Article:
He was elected in 1982 at age 33 as the youngest president of the United Mine Workers of America, pledging that the then-troubled union “shall rise again.”

There, he led a successful strike against the Pittston Coal Company, which tried to avoid paying into an industrywide health and pension fund, the union’s website said.

At age 43, Trumka led a nationwide strike against Peabody Coal in 1993. During the walk-off, he stirred controversy.

Asked about the possibility the company would hire permanent replacement workers, Trumka told The Associated Press, “I’m saying if you strike a match and you put your finger on it, you’re likely to get burned.” Trumka insisted he wasn’t threatening violence against the replacements. “Do I want it to happen? Absolutely not. Do I think it can happen? Yes, I think it can happen,” he told the AP.

As AFL-CIO president, he vowed to revive unions’ sagging membership rolls and pledged to make the labor movement appeal to a new generation of workers who perceive unions as “only a grainy, faded picture from another time.”

“We need a unionism that makes sense to the next generation of young women and men who either don’t have the money to go to college or are almost penniless by the time they come out,” Trumka told hundreds of cheering delegates in a speech at the union’s annual convention in 2009.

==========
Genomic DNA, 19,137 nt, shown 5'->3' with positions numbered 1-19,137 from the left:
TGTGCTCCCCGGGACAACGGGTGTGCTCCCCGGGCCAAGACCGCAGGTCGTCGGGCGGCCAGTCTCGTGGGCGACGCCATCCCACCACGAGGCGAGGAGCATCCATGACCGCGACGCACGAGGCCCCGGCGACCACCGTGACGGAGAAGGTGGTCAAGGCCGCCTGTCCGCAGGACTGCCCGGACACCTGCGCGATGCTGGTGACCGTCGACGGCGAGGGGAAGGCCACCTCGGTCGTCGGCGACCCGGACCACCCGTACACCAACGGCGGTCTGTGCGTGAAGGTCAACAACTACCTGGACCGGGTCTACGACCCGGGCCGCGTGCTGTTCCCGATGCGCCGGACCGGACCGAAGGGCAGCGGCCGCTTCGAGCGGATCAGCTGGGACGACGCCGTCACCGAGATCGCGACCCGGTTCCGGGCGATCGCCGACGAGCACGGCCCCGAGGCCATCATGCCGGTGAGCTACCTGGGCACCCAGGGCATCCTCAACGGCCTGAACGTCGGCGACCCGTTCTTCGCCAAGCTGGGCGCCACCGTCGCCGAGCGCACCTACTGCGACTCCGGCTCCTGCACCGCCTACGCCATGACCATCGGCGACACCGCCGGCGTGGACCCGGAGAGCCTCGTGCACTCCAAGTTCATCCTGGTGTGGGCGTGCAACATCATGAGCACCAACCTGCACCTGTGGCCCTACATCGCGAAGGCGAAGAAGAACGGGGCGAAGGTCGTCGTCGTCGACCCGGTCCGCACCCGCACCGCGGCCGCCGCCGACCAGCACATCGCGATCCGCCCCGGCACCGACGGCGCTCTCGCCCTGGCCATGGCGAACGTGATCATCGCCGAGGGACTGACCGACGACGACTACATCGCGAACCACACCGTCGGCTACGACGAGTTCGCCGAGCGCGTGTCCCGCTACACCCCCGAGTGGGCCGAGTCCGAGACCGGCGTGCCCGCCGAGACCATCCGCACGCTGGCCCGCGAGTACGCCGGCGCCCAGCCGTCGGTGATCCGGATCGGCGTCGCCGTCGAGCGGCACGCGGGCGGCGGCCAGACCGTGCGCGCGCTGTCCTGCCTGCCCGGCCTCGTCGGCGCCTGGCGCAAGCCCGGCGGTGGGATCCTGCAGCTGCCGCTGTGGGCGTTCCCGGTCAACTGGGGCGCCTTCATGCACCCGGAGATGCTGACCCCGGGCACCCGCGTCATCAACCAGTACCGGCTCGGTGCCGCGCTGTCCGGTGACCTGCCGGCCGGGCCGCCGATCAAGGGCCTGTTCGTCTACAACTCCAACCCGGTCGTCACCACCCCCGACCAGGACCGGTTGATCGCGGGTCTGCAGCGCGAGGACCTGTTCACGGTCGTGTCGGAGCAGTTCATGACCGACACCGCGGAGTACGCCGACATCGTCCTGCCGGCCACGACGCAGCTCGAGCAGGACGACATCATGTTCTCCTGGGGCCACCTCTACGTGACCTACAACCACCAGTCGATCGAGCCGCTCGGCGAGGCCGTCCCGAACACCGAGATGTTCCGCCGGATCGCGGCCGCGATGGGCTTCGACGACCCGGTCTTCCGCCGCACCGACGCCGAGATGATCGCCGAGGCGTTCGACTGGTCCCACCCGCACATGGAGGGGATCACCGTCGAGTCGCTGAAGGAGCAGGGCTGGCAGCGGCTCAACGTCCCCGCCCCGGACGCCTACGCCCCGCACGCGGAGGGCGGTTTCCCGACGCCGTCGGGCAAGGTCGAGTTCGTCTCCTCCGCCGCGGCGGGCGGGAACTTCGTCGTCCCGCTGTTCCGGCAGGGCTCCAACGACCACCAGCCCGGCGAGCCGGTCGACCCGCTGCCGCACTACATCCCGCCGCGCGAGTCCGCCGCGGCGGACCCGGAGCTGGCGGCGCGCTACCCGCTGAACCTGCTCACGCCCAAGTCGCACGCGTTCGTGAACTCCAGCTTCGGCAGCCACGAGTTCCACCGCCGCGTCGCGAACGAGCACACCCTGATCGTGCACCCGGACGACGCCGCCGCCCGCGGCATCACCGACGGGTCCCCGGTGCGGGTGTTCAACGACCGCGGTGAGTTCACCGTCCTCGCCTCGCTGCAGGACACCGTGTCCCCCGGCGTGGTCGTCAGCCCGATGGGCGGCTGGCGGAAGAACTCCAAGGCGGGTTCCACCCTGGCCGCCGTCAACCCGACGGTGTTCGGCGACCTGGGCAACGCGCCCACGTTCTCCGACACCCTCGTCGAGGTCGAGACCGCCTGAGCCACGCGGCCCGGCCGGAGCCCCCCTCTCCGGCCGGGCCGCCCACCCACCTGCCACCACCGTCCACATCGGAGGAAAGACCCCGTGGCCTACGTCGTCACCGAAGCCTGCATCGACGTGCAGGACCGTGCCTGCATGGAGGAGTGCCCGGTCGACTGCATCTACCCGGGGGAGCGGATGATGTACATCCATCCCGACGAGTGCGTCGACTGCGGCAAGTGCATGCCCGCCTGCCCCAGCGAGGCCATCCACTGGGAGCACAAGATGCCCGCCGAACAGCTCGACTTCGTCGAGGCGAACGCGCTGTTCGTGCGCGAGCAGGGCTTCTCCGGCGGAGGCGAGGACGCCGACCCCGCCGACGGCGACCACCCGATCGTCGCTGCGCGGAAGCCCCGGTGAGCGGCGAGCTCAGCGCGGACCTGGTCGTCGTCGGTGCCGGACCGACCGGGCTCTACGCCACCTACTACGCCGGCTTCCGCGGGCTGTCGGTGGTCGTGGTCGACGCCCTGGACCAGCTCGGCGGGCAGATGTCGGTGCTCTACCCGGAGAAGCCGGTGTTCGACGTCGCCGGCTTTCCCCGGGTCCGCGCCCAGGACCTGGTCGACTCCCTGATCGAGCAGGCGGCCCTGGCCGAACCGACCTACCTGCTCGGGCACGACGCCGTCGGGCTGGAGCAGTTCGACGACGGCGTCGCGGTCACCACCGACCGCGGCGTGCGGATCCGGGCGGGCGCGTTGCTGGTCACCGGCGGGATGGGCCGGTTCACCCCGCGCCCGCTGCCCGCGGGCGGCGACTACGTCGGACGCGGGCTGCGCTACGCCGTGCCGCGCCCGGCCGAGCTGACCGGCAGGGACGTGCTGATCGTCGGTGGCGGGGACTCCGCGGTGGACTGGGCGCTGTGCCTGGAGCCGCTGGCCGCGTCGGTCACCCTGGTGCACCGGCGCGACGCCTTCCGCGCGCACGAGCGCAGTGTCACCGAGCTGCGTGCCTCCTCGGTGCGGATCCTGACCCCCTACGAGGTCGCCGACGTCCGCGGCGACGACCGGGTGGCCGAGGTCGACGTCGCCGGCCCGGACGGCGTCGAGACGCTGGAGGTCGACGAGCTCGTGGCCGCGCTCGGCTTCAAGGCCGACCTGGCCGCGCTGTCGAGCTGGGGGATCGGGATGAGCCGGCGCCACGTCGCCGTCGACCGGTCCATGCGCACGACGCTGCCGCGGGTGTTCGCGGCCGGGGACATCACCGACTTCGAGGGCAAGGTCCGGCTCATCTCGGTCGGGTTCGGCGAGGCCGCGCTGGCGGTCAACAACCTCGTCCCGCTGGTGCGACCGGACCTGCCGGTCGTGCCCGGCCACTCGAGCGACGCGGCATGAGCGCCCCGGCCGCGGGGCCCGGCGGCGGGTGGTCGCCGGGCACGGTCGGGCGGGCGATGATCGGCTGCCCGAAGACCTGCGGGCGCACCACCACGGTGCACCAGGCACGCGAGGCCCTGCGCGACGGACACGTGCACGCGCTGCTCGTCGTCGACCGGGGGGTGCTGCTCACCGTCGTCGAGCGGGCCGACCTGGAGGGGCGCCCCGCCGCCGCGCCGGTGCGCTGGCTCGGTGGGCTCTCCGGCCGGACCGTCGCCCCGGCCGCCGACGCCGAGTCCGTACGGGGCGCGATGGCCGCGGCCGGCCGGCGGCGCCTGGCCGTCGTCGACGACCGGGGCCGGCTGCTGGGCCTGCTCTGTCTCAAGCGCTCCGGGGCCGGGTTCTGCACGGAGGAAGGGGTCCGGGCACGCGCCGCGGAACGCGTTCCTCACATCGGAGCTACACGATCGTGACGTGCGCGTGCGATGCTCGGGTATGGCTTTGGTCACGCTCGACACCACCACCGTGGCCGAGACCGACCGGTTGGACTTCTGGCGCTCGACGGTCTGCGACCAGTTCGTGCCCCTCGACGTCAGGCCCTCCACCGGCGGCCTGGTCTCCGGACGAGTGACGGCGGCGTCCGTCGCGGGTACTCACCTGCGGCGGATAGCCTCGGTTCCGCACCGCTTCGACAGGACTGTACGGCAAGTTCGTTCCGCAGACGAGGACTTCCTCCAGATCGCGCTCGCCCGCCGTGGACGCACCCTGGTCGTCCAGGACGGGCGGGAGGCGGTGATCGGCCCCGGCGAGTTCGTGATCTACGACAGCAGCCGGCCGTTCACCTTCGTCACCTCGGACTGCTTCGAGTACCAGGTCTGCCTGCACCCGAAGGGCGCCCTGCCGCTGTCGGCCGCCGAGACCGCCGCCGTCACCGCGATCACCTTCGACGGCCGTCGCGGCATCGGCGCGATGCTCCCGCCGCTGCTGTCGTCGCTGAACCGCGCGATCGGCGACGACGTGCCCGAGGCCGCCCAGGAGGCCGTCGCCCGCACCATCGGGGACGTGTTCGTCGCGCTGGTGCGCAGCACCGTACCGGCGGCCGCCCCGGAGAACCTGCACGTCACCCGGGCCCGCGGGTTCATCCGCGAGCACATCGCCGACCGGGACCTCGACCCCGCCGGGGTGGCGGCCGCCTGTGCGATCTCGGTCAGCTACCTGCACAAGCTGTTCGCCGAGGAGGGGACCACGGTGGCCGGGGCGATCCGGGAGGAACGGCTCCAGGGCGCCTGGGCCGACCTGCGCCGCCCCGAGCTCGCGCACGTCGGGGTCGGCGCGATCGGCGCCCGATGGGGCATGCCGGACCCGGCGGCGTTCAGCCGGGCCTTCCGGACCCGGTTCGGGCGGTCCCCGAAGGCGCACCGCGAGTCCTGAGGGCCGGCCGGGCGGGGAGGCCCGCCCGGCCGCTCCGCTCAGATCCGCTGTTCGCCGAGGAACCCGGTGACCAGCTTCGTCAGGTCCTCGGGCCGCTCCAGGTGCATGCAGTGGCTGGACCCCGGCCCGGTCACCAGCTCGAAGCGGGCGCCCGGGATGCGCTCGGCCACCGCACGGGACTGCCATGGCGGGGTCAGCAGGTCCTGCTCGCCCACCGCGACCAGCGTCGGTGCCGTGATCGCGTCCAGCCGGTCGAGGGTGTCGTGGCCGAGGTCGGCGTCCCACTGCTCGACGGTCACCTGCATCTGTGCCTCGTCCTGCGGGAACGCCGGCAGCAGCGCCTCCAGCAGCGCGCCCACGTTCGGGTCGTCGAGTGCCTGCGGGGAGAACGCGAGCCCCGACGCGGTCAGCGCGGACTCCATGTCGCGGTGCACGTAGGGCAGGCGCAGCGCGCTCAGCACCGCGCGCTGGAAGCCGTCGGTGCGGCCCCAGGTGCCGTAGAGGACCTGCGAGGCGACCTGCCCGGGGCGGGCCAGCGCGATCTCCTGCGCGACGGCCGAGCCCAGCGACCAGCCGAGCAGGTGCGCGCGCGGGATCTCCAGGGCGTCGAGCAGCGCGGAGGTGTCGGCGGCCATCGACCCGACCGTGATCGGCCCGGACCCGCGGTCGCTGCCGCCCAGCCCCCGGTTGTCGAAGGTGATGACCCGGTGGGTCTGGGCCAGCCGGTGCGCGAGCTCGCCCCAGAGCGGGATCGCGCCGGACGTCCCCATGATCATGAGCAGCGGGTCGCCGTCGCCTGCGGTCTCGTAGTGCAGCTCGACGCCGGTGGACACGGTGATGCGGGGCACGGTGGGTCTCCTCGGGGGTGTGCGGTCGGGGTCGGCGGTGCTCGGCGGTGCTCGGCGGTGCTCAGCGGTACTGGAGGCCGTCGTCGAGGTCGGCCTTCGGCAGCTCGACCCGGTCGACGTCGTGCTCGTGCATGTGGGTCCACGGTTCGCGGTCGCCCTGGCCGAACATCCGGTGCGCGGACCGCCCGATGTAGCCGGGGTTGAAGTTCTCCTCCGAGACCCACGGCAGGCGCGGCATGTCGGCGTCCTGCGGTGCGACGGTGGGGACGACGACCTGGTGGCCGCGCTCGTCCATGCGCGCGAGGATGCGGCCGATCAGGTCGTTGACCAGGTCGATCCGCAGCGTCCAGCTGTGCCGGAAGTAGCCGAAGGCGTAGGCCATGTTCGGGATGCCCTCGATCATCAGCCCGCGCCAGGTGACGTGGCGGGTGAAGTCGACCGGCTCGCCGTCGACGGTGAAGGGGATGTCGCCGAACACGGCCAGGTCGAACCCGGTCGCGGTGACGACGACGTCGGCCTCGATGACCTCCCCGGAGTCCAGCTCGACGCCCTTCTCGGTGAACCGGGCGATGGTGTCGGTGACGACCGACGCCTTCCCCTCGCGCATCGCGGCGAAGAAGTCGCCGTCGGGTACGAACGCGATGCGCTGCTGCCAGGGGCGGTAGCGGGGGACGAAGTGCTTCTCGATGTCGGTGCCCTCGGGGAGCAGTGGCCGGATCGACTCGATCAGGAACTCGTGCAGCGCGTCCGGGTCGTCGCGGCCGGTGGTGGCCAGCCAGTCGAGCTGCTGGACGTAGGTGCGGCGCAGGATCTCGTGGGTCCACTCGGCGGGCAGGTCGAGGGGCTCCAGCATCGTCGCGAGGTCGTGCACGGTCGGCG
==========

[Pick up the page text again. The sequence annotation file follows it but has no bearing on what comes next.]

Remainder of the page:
That year, he was also a leading proponent during the 2009 health care debate for including a public, government-run insurance option, and threatened Democrats who opposed one.

“We need to be a labor movement that stands by our friends, punishes its enemies and challenges those who, well, can’t seem to decide which side they’re on,” he said in August, 2009.

During the 2011 debate over public employee union rights in GOP-controlled statehouses Trumka said the angry protests it sparked were overdue.

Trumka said he hoped then-Wisconsin Gov. Scott Walker’s bill to strip public employee unions of their bargaining power, which drew thousands of protesters to the Capitol in Madison, could renew support for unions after decades of decline.

Whether he meant to or not, Trumka said, Walker started a national debate about collective bargaining “that this country sorely needed to have.”

Eulogies poured in from Trumka’s Democratic allies in Washington.

“Richard Trumka dedicated his life to the labor movement and the right to organize,” House Speaker Nancy Pelosi said in a statement. “Richard’s leadership transcended a single movement, as he fought with principle and persistence to defend the dignity of every person.”

Democratic Sen. Joe Manchin of West Virginia said he was “heartbroken” to learn of the death of his friend.

“Rich’s story is the American story — he was the son and grandson of Italian and Polish immigrants and began his career mining coal. He never forgot where he came from. He dedicated the rest of his career to fighting for America’s working men and women,” Manchin said in a statement.

___

Beaumont reported from Des Moines, Iowa.

Contributing: David Roeder, Sun-Times business and labor reporter

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August 5, 2021 at 01:57PM